About 60% of sugars come from nectar, the remaining 40% coming from the pollen which is moistened with honey to make it sticky.


Nutritional goals

The processing of sugars is straight forward, and as bees are not able to store much sugar in their bodies the mechanism of honey comb storage has evolved. They also produce wax and body fat (vitellogenin) from sugars. The fat is stored in the fat bodies, especially in the autumn.

The metabolism of pollen, on the other hand, is more complex. The protein material of pollen is initially broken down into amino acids, which can be described as the building blocks of all proteins. There are 22 amino acids which can be joined together in an almost unlimited number of ways to synthesize the proteins that make the tissues and enzymes of the body.

However, in order to make complex proteins efficiently there needs to be an excess of all the amino acids necessary for any particular protein. Any shortage will lead to reduced efficiency, impacting on the wellbeing of the bees. Most amino acids can be created from basic raw materials but, in the case of honeybees, there are ten amino acids that cannot be synthesized and MUST be supplied in the food. These are called essential amino acids.

Essential Amino Acids

Essential amino acids

The percentages indicate how much of each essential amino acid is required in the diet. If insufficient, then protein and enzyme production will be sub-optimal, impinging on bee health.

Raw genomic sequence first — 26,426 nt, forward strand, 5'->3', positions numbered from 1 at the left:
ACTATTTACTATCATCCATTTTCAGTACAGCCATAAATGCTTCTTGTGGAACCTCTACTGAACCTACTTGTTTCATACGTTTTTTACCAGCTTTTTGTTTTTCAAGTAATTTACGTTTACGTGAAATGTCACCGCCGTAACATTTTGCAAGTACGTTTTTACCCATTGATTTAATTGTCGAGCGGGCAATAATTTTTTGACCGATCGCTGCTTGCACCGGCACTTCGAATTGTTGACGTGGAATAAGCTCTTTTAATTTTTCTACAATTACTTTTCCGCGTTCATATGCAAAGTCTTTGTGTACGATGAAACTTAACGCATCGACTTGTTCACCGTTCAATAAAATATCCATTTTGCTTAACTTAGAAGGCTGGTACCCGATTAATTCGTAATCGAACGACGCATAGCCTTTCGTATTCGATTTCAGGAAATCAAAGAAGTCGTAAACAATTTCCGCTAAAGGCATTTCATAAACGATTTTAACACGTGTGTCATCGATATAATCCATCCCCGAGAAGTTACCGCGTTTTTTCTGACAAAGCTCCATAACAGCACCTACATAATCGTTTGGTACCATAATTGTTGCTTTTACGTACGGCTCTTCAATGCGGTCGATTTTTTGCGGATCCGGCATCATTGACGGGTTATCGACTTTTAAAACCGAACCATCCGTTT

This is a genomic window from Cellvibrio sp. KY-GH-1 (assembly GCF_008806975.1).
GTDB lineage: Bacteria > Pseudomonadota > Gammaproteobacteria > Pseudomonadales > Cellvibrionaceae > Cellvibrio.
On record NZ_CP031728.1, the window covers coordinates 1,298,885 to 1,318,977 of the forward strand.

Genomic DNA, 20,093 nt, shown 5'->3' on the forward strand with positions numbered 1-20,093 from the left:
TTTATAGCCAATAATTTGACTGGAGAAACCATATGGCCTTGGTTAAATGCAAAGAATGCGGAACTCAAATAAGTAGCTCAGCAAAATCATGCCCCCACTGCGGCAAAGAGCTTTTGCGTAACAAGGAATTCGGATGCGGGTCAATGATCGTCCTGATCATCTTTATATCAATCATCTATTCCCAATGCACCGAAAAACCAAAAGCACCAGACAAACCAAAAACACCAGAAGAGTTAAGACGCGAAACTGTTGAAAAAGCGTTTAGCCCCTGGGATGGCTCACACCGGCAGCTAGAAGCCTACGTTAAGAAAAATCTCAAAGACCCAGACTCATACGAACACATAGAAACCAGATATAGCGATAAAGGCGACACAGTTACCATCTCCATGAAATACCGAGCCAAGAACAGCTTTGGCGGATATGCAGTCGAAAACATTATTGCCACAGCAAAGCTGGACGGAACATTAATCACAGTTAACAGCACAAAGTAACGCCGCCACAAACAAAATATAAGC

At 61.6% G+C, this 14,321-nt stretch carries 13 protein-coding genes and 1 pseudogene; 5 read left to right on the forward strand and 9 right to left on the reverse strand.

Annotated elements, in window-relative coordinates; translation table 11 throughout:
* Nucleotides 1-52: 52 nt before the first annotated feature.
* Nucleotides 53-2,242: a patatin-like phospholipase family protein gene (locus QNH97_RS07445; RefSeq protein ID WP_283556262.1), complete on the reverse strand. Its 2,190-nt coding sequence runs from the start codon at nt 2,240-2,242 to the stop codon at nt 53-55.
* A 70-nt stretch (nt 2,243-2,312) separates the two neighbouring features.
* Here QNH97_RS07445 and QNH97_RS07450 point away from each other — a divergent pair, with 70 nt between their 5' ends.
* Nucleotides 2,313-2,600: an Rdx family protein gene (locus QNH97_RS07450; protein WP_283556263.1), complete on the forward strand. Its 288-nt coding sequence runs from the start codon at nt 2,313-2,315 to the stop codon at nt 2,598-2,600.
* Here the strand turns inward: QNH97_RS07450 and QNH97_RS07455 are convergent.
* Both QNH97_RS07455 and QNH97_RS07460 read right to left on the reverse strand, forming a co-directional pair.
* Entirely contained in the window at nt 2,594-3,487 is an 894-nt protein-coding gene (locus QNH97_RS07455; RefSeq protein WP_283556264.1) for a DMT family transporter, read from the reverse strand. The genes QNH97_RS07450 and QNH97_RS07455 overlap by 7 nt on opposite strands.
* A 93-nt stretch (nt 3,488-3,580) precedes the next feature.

The Bees’ Workaround

To get round this problem the bees visit a wide range of plants to improve the variety of pollens brought into the hive. As a rough guide, 6-8 different pollens at any one time will give a reasonable amino acid balance. Deficiencies may lead to ‘pollen blocking’. Intensive agriculture and monoculture will lead to poor bee health through lack of variety.

A colony feeding on high quality protein may use 40kg of pollen to supply their needs, but a colony with only low-quality pollen available may need as much as 65kg. More work for less benefit.

Vita Bee Health Annual Nutritional Protocol

The three products in the Vita range are designed to provide an all-year-round nutrition protocol.

  • Vitafeed power accelerates colony build-up in spring
  • Vitafeed nutri boosts colony strength and productivity during the honey flow
  • Vitafeed patty strengthens bees in preparation for winter

Vita’s Product Range

  • For Varroa control there is Apiguard, Apistan, Bee Gym and Bee Gym Slim
  • For foul brood there are Foulbrood Diagnostics
  • For swarm there are Swarm Attractant Wipes
  • For protection against robbing there is HiveGate
  • For mite monitoring there is VarroaCheck

Descriptions of all these products are available at Vita-europe.com/beehealth/ and can be obtained at most major beekeeping suppliers.

Our thanks to Seb for explaining bee nutrition in such detail. Protein is the key to improved bee health! Anyone wanting to know more about bee anatomy and physiology should read the text books covering Module 5 of the BBKA modular exams.